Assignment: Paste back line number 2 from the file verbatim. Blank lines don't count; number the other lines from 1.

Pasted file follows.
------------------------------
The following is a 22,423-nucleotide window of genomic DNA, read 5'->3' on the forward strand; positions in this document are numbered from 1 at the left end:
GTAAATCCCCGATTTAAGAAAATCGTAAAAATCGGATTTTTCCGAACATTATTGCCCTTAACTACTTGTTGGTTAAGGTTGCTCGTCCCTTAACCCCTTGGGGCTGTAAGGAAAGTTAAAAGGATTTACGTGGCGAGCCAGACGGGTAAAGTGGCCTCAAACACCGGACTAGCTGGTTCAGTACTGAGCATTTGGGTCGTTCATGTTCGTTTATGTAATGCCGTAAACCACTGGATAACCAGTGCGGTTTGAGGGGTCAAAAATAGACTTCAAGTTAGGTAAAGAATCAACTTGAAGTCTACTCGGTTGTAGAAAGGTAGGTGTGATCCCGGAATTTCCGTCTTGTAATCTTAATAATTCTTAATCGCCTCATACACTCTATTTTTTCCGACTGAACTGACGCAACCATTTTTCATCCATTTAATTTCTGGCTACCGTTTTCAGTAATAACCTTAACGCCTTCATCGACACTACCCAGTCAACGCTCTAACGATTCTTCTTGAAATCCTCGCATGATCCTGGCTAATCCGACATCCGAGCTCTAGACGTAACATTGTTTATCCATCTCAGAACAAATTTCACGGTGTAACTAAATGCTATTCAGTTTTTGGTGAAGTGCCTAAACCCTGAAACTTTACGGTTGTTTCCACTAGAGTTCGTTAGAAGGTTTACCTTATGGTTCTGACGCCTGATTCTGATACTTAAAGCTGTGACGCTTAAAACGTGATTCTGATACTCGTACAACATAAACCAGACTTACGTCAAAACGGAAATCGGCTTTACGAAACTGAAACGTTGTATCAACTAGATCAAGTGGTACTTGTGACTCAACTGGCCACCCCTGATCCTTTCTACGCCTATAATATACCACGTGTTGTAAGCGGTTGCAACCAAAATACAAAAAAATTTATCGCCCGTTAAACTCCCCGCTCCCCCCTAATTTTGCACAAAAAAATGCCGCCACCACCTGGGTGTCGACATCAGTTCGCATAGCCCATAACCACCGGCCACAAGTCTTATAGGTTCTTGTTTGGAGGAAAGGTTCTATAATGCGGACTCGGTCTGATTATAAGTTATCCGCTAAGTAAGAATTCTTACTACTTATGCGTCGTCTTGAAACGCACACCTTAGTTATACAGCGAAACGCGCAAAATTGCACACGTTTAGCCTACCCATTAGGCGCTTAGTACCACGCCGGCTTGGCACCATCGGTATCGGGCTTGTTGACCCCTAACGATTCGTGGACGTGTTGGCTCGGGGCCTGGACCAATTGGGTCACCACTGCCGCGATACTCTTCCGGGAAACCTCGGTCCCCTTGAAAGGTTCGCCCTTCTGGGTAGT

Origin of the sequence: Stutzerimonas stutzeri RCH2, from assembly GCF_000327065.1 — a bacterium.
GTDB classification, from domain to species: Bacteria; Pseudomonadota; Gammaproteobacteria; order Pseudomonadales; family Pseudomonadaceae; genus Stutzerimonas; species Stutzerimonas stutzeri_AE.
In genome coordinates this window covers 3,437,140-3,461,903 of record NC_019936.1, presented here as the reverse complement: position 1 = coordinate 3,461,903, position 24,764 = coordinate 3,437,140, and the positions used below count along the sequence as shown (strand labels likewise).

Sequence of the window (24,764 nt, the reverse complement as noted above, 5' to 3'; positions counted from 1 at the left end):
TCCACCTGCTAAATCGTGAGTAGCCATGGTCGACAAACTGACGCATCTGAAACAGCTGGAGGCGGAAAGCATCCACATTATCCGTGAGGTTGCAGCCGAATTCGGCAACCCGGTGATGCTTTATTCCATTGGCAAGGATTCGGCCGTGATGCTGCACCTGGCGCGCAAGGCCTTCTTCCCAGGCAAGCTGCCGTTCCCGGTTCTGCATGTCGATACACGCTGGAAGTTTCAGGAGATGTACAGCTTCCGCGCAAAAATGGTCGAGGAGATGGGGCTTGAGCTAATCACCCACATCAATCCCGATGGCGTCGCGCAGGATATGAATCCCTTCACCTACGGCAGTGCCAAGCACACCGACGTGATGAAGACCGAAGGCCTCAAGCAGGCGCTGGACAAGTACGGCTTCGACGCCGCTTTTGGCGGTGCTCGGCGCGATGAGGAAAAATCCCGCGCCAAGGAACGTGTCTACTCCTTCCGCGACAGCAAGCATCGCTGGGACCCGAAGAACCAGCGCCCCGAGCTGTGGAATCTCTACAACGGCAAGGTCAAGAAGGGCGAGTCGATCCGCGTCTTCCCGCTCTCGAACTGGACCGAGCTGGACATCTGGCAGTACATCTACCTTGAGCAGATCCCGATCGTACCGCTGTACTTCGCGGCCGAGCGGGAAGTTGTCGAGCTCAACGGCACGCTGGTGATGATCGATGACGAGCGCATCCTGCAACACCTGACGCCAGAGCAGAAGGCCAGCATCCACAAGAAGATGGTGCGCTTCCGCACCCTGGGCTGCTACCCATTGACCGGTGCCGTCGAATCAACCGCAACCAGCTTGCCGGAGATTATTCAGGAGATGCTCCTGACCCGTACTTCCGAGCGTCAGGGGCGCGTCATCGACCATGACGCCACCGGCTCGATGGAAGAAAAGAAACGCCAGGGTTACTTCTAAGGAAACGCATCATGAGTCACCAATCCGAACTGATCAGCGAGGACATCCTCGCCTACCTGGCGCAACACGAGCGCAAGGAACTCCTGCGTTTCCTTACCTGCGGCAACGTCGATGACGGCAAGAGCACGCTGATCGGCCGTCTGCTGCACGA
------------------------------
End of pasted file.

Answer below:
GTAAATCCCCGATTTAAGAAAATCGTAAAAATCGGATTTTTCCGAACATTATTGCCCTTAACTACTTGTTGGTTAAGGTTGCTCGTCCCTTAACCCCTTGGGGCTGTAAGGAAAGTTAAAAGGATTTACGTGGCGAGCCAGACGGGTAAAGTGGCCTCAAACACCGGACTAGCTGGTTCAGTACTGAGCATTTGGGTCGTTCATGTTCGTTTATGTAATGCCGTAAACCACTGGATAACCAGTGCGGTTTGAGGGGTCAAAAATAGACTTCAAGTTAGGTAAAGAATCAACTTGAAGTCTACTCGGTTGTAGAAAGGTAGGTGTGATCCCGGAATTTCCGTCTTGTAATCTTAATAATTCTTAATCGCCTCATACACTCTATTTTTTCCGACTGAACTGACGCAACCATTTTTCATCCATTTAATTTCTGGCTACCGTTTTCAGTAATAACCTTAACGCCTTCATCGACACTACCCAGTCAACGCTCTAACGATTCTTCTTGAAATCCTCGCATGATCCTGGCTAATCCGACATCCGAGCTCTAGACGTAACATTGTTTATCCATCTCAGAACAAATTTCACGGTGTAACTAAATGCTATTCAGTTTTTGGTGAAGTGCCTAAACCCTGAAACTTTACGGTTGTTTCCACTAGAGTTCGTTAGAAGGTTTACCTTATGGTTCTGACGCCTGATTCTGATACTTAAAGCTGTGACGCTTAAAACGTGATTCTGATACTCGTACAACATAAACCAGACTTACGTCAAAACGGAAATCGGCTTTACGAAACTGAAACGTTGTATCAACTAGATCAAGTGGTACTTGTGACTCAACTGGCCACCCCTGATCCTTTCTACGCCTATAATATACCACGTGTTGTAAGCGGTTGCAACCAAAATACAAAAAAATTTATCGCCCGTTAAACTCCCCGCTCCCCCCTAATTTTGCACAAAAAAATGCCGCCACCACCTGGGTGTCGACATCAGTTCGCATAGCCCATAACCACCGGCCACAAGTCTTATAGGTTCTTGTTTGGAGGAAAGGTTCTATAATGCGGACTCGGTCTGATTATAAGTTATCCGCTAAGTAAGAATTCTTACTACTTATGCGTCGTCTTGAAACGCACACCTTAGTTATACAGCGAAACGCGCAAAATTGCACACGTTTAGCCTACCCATTAGGCGCTTAGTACCACGCCGGCTTGGCACCATCGGTATCGGGCTTGTTGACCCCTAACGATTCGTGGACGTGTTGGCTCGGGGCCTGGACCAATTGGGTCACCACTGCCGCGATACTCTTCCGGGAAACCTCGGTCCCCTTGAAAGGTTCGCCCTTCTGGGTAGT